Wearing green and ready to cheer on Runner!

Nick was a bit cold, but super excited to get a cowbell from a sweet stranger to help cheer Runner on!
Snuggling to stay warm
Mike and Runner #inspiring
We were able to get to the starting line at the perfect time, right before Mike said a few words thanking everyone for their support.  We cheered them at the starting line and since the course was actually several loops around the park we saw them two more times.  There was quite a good crowd of spectators for Runner, which was really awesome.

Nick and I started to feel the effects of the cold and since Nick had a Scouting field trip that morning, we needed to head out, so unfortunately we didn't get to see Mike and Runner cross the finish line.  
Here is a great story about Runner and Mike's race, though, which was featured on one of our local news stations.  We had a really great time cheering them on, though, and Runner really left an impression on Nick and I.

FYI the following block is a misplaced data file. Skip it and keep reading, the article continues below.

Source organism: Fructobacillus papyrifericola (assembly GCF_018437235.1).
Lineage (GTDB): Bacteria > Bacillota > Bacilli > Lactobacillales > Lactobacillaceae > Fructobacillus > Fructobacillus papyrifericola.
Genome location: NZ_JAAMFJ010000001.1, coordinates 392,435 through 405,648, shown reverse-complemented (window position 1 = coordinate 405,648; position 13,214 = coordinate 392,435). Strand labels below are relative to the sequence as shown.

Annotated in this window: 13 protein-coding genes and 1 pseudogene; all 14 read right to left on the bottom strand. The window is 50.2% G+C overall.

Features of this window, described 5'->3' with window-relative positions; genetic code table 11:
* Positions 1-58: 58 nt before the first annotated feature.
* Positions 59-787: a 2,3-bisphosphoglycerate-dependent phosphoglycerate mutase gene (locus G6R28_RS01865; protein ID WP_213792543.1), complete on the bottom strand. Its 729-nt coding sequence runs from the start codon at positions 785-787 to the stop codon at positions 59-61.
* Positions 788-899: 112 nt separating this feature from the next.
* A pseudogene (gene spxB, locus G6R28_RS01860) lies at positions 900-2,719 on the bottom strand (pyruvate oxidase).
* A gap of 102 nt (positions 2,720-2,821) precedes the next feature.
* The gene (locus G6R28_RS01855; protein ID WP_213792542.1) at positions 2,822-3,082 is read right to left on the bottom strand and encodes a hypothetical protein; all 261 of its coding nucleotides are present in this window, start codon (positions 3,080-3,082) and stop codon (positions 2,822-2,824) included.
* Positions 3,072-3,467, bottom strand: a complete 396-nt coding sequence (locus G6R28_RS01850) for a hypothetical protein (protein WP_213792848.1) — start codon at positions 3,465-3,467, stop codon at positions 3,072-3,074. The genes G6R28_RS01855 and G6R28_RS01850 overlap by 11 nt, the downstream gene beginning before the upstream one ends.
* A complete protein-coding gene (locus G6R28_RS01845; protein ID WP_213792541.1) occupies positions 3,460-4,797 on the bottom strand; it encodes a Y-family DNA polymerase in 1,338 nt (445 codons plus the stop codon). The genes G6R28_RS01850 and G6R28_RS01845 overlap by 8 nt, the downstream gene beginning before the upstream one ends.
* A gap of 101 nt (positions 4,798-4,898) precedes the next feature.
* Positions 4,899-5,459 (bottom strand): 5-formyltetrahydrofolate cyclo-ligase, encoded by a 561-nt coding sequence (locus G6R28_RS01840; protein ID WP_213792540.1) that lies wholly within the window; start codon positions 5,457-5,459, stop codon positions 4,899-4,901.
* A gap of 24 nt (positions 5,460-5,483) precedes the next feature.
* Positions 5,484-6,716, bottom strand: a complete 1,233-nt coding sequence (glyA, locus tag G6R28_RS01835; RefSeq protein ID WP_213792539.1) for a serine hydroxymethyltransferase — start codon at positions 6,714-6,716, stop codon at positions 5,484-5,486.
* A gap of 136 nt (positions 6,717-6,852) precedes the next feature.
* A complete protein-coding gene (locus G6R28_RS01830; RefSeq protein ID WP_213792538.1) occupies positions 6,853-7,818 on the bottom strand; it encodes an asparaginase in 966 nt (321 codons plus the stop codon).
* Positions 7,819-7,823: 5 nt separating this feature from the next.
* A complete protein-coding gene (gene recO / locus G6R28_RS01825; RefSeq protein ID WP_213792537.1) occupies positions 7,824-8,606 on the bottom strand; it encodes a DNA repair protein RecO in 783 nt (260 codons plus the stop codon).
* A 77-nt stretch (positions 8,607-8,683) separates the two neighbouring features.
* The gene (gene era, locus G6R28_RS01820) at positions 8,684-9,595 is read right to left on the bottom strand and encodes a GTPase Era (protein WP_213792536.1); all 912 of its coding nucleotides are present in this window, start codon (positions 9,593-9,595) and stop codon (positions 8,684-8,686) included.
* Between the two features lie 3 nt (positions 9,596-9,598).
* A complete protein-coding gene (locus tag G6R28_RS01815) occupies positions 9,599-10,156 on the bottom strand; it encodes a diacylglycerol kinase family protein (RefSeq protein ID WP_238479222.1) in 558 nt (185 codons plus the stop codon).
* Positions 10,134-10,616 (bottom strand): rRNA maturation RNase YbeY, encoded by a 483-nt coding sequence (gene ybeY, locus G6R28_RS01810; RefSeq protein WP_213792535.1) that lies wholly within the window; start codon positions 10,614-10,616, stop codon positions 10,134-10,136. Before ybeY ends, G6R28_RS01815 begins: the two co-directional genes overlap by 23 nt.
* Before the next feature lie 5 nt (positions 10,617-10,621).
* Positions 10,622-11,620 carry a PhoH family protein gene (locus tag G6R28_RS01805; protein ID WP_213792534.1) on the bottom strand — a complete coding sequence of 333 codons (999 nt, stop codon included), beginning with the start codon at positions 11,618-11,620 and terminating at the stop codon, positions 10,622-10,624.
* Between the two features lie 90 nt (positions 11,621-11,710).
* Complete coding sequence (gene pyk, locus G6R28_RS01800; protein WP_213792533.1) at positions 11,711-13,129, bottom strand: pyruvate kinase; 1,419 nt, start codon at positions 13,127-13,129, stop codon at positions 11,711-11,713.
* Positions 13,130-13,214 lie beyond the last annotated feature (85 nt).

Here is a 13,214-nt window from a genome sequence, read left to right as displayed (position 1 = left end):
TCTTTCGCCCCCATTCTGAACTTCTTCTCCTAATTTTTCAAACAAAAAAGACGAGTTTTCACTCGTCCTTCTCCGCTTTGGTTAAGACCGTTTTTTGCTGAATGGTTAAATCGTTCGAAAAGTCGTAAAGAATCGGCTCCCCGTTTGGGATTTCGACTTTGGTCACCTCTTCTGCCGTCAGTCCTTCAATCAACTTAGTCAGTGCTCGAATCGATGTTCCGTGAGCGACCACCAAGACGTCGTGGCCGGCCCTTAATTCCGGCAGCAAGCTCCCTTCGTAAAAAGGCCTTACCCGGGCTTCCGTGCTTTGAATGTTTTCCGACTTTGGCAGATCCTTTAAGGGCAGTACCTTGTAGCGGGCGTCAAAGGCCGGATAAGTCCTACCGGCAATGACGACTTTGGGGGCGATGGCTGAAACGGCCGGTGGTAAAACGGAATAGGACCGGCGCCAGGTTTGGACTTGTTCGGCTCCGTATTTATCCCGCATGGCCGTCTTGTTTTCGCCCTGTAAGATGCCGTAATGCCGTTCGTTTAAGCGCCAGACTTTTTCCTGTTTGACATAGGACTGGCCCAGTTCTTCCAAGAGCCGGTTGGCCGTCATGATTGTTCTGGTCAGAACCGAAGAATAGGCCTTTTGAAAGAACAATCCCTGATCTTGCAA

I began following Runner's journey on his Facebook page and Nick would often ask me about Runner.  I kept him updated although as Runner's health deteriorated over the past week or so, it was a bit difficult figuring out the best way to explain it to him.  Nick, of course, was aware of my Dad's illness and passing, but it's hard to explain to a 7 year old that someone just a bit older than he is also facing the same difficult illness.  I told him a few days ago that Runner wasn't doing well and was beginning his journey to Heaven and he told me that he would keep Runner and his family in his prayers.  I've said it before, but I'll say it again, Nick always amazes me with his compassion and empathy and it is one of my favorite things about him.  Tonight, after I told him Runner passed away, he gave me a hug and said "I bet Bebaw [my dad] is showing Runner around Heaven."  Yes, sweet boy, I'm sure he is!